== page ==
Doctor insights on:
The Tricuspid Valve
Yes: Depending on the situation, tricuspid valve problems can be treated with mechanical valves, tissue valves, valve repair, or sometimes medications. Sometime tricuspid valve problems can get better by treating other problems with the heart (like left-sided valve issues). Check with a doctor for details. ...Read moreSee 1 more doctor answer
A valve is a structure that regulates the direction of flow. The heart is a special kind of pump. It moves blood by squeezing and relaxing. There are 4 chambers and each chamber has a valve. This keeps blood from moving backwards when the heart squeezes. When a chamber squeezes it lets the blood move forward but when the chamber is relaxed it prevents the blood from ...Read more
Congenital anomaly: Ebstein anomaly of the tricuspid valve is a congenital heart disease characterized by "downward" displacement of the tricuspid valve towards the apex of the right ventricle. Often there is an associated atrial septal defect. There are frequent arrhythmias, including wolf-parkinson-white syndrome. There is wide variation in the severity. ...Read more
Epstein's anomaly: Yes, it is possible. It can eventually cause right heart failure and even sudden cardiac death. It is very important to be followed by a cardiologist that specializes in adult congenital defects on a regular basis. It is highly variable though. Some patients have a normal life span without many if any symptoms. http://my.clevelandclinic.org/services/heart/disorders/arrhythmia/Ebsteins-Anomaly ...Read more
I am 45 and had my tricuspid valve replaced. How long can I expect this valve to last. I have read that younger active people avg 8-12 years.
See below: The tricuspid valve separates the upper and lower chambers of the right side of the heart. When the right ventricle enlarges for whatever reason, the tricuspid valve no longer seals when it closes, leading to regurgitation. Repairing the valve requires reducing the size of the valve, as well as repairing the leaflets. If that doesn't work, then a valve replacement would be in order. ...Read moreSee 1 more doctor answer
Tricuspid valve: If you are symptom free, I would not be concerned. For peace of mind you can be checked by a cardiologist periodically ...Read more
My tricuspid valve is slightly thicker than normal, but I was born with it. What are the health consequences of this, if any?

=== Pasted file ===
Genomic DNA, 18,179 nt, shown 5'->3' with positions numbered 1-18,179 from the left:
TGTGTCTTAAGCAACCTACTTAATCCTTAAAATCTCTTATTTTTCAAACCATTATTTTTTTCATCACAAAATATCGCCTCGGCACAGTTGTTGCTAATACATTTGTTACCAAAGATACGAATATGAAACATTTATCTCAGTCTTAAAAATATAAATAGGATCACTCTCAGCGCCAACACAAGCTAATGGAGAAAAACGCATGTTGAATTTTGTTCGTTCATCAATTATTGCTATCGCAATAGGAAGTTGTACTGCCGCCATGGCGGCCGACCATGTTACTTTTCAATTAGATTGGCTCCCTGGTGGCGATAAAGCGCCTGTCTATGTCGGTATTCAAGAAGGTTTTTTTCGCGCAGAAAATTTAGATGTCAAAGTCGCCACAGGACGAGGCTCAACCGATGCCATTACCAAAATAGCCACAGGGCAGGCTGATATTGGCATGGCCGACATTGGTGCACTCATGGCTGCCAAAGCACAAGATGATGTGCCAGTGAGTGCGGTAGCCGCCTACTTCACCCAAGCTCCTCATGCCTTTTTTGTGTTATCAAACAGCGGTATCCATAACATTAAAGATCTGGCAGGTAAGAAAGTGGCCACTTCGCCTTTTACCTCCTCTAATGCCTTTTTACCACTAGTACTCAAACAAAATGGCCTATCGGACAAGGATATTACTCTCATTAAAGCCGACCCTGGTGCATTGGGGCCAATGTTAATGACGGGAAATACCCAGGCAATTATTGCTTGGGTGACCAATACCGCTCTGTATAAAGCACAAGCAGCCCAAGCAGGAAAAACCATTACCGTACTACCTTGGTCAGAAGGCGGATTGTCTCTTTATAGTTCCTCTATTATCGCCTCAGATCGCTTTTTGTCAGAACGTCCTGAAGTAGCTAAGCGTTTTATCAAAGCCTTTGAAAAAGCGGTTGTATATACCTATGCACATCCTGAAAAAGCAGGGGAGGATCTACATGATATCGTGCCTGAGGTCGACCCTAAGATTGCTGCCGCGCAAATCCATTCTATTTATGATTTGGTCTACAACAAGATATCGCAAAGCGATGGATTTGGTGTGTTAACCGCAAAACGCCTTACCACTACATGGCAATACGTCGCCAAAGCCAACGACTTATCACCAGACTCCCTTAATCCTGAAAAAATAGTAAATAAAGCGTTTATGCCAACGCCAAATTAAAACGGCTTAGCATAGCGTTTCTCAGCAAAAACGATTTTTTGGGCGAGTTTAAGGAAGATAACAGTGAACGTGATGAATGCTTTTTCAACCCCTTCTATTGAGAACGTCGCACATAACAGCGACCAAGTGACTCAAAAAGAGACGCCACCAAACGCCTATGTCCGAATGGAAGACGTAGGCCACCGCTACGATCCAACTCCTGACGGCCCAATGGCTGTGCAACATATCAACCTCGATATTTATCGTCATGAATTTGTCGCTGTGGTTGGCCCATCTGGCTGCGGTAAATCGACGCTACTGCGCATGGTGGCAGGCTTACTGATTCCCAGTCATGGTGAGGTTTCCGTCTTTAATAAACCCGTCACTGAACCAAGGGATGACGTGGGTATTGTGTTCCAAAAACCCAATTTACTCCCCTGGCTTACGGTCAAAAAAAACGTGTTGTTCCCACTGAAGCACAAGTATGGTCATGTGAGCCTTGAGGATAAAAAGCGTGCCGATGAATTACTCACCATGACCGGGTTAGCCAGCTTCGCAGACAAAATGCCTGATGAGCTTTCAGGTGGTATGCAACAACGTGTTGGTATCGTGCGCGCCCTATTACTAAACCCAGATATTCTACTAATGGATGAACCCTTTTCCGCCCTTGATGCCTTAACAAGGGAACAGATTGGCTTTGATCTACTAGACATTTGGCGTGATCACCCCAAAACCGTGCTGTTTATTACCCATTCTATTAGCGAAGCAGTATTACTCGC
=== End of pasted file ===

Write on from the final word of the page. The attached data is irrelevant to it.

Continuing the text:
Tricuspid valve: Since you are 49 years old it obviously hasn't caused you any major problem ...Read more
Had a test ran and it shows that I have a mild mitral and tricuspid valve issue,But dr said not to worry about it for 20 to 30 years should I be worry?
Valves: Mild mitral and tricuspid insufficiency are very common and often stay stable throughout life. If your doctor is comfortable with your status and encouraging you not to worry, I'd advise taking that advice. ...Read more
Hello, how is surgically repaired tricuspid valve? How does the surgery? What is postooperative course? After the surgery, i will be intubated?
Yes: Trace mitral and tricuspid regurgitation by itself is nothing to worry about. There many people who live normal lives with this. This usually diagnosed with an echo. The echo gives a lot more additional information so make sure you have conversation with your doctor to make sure you you understand. ...Read more
No: A very high percentage of the population has trivial or mild tricuspid regurgitation/insufficiency, as a fairly routine finding. In fact, the presence of this finding can allow for measurements to be made to estimate the blood pressure in your pulmonary (lung) blood vessels. Isolated very mild tricuspid insufficiency does not need to be monitored by a cardiologist. ...Read moreSee 1 more doctor answer
A 2D Echo Cardiogram indicated a bicuspid valve as opposed to tricuspid valve. Is that going to be a problem? Will there be any issues?
Yes: I assume you mean bicuspid aortic valve. Know that patients with a bicuspid aortic valve require surveillance for the development of aortic valve issues (stenosis, regurgitation) and for thoracic aortic aneurysms. You'd be best served with a cardiologist if this is the case. ...Read moreSee 1 more doctor answer
Can I choose to have my tricuspid valve repaired even if my doctor says symptoms haven't progressed far enough for it to be neccissary?
I found out from my echo results I have tricuspid valve insufficiency. But, my cardiologist says I'm fine. Ive read not to ignore it.What should I do?
Tricuspid insufficiency: We see minimal tricuspid insufficiency frequently. Usually it's no big deal. Ask your cardiologist for an explanation of your situation. ...Read more